Court of Appeals
Same sex marriage challenge falters
The case of New Yorkers for Constitutional Freedoms v. New York State Senate will not be heard, by a decision of the state Appellate Division court. On Friday, July 6, the court upheld a New York State motion to dismiss the case.
In the state’s first challenge to same-sex marriage recognition, New Yorkers for Constitutional Freedoms filed suit against the New York State Senate last summer, claiming that meetings between State Senate Republicans and Democratic Governor Cuomo and New York Mayor Bloomberg — held in May and June of 2011 on the eve of the law’s approval — were illegally closed to the public. Specifically, two NYCF lobbyists, Rev. Duane Motley and Rabbi Nathaniel Leiter, were barred from the meetings. In its suit, NYCF contended that, in so barring the public for the purpose of enacting the same-sex marriage legislation, the State Senate broke its own rules and state law.
The case was initially heard in Livingston County by Acting State Supreme Court Justice Robert Wiggins, due to the fact that Jason McGuire, Executive Director for NYCF and a plaintiff in the suit, is a resident of Lima.
A motion by the Office of the State Attorney General to dismiss the case was denied by Judge Wiggins, who ostensibly was willing to have the case heard in his court.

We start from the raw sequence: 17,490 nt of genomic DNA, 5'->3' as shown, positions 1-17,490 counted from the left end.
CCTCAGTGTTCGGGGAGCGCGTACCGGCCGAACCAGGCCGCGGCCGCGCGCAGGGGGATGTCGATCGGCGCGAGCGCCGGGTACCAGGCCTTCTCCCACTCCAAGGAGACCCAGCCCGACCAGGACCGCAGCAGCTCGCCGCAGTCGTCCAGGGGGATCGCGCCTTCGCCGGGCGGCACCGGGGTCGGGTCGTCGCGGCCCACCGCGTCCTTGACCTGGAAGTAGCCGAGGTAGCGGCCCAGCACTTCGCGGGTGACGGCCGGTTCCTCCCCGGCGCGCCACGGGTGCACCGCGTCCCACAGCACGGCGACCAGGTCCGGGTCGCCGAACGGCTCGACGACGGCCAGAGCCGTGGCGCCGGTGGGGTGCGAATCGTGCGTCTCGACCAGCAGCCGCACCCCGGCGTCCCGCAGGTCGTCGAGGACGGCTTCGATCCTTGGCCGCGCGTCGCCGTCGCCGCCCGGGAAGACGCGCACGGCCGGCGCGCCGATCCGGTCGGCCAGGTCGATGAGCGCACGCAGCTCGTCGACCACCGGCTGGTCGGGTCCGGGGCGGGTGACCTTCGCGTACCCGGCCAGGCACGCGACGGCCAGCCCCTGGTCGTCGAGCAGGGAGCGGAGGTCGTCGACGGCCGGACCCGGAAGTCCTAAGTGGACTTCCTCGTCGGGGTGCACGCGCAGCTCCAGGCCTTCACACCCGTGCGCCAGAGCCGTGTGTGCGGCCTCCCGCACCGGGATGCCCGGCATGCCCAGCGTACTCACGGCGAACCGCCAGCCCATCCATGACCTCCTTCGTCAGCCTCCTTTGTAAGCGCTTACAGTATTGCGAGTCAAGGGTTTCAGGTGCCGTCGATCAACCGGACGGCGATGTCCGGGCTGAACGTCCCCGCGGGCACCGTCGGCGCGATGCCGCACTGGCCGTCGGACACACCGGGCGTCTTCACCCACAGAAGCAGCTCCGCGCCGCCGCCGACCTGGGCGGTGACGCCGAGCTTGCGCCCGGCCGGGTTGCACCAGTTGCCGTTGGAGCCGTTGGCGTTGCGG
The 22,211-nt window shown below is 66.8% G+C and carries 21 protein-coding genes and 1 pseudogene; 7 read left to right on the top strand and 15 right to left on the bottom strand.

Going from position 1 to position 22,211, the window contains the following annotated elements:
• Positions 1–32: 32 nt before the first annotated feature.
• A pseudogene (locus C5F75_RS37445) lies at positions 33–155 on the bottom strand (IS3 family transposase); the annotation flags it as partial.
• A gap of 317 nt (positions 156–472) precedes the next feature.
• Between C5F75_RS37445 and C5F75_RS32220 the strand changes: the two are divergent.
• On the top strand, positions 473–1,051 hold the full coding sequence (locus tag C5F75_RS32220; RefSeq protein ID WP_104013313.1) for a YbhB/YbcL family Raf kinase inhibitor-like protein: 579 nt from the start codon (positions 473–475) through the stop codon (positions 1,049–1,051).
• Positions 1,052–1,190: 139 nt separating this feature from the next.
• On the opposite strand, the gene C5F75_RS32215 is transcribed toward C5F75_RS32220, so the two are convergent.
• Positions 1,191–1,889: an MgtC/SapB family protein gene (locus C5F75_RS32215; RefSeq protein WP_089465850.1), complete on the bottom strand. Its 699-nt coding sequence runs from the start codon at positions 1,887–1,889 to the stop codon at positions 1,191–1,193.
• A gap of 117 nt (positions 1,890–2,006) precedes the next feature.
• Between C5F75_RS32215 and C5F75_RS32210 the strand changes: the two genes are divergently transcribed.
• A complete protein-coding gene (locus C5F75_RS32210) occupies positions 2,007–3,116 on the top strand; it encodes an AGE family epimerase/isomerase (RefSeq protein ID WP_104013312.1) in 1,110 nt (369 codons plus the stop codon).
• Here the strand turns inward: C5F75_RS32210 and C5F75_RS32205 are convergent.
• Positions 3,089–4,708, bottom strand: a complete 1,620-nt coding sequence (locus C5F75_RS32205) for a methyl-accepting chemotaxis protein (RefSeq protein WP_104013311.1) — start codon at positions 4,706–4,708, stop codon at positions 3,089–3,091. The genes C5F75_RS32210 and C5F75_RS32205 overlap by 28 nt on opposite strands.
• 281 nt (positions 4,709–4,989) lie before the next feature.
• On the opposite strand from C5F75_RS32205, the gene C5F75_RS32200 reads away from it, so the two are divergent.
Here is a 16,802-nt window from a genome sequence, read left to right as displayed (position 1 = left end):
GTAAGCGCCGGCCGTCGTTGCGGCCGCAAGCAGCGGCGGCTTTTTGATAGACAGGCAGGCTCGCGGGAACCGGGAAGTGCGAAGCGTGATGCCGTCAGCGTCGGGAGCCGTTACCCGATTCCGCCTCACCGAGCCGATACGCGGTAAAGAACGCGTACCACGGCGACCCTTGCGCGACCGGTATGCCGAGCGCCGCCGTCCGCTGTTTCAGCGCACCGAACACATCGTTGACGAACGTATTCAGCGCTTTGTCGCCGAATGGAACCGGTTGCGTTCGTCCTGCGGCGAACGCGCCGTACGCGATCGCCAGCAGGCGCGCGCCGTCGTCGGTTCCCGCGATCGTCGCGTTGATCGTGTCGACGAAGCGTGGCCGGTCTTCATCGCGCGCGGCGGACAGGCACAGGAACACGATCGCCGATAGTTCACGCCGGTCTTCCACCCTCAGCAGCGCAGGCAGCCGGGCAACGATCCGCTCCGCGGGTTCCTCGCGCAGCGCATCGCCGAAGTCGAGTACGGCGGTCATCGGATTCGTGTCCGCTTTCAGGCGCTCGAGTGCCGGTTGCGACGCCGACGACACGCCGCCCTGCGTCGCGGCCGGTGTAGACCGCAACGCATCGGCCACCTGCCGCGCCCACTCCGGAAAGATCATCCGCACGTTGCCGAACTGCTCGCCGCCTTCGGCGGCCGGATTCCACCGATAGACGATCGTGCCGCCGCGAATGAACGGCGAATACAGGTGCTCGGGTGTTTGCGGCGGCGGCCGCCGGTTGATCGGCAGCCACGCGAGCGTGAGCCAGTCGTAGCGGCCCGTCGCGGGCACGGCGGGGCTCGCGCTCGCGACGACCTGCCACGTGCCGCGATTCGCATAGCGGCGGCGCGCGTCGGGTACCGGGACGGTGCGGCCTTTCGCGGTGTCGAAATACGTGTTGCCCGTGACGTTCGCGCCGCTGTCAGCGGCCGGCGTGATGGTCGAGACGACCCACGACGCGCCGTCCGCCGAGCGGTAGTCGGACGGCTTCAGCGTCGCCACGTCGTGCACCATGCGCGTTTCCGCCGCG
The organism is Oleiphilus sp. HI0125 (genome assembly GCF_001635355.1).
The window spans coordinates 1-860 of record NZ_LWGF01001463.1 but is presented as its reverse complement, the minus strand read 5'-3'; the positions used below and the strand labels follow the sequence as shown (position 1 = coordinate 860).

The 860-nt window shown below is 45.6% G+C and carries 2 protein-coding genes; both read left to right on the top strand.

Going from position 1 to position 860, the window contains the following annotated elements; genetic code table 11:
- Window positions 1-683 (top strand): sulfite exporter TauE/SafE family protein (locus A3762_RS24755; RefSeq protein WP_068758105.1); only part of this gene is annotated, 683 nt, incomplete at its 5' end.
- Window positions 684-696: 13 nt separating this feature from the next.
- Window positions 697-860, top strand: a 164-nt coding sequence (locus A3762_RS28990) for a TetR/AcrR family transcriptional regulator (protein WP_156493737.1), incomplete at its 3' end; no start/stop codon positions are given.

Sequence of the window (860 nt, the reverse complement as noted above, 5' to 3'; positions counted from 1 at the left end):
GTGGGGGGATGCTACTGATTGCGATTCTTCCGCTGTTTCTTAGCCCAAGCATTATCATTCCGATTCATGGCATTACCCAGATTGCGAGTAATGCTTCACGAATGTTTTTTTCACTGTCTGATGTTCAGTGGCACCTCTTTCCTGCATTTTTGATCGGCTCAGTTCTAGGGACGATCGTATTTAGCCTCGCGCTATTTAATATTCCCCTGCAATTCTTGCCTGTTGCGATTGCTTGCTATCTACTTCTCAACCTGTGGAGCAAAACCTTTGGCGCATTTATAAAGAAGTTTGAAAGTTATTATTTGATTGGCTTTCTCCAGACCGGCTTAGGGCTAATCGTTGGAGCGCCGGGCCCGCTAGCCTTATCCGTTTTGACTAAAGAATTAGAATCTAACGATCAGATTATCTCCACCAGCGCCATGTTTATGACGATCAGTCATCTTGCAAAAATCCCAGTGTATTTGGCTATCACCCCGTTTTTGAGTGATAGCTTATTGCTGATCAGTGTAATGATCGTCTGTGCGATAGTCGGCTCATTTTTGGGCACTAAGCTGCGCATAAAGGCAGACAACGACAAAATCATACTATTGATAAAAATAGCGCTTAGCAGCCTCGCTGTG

However, a second appeal by state government was heard last month in the Fourth Department, Appellate Division in Rochester. Explaining the court’s decision to dismiss the NYCF suit, Justice Eugene Fahey wrote that there are no provisions in state law “suggest[ing] that members of a political caucus cannot entertain a guest from a different political party.”
NYCF may be considering an appeal of the Appellate Division decision.
In a recent press release, McGuire stated, “I will sit down with Rena Lindevaldsen and the rest of our attorneys at the Liberty Counsel, review the Appellate Division decision and weigh our legal options moving forward. The integrity of our legislative process is at stake — and it is worth defending.”
New York is among seven states in the nation to have recognized same-sex marriage.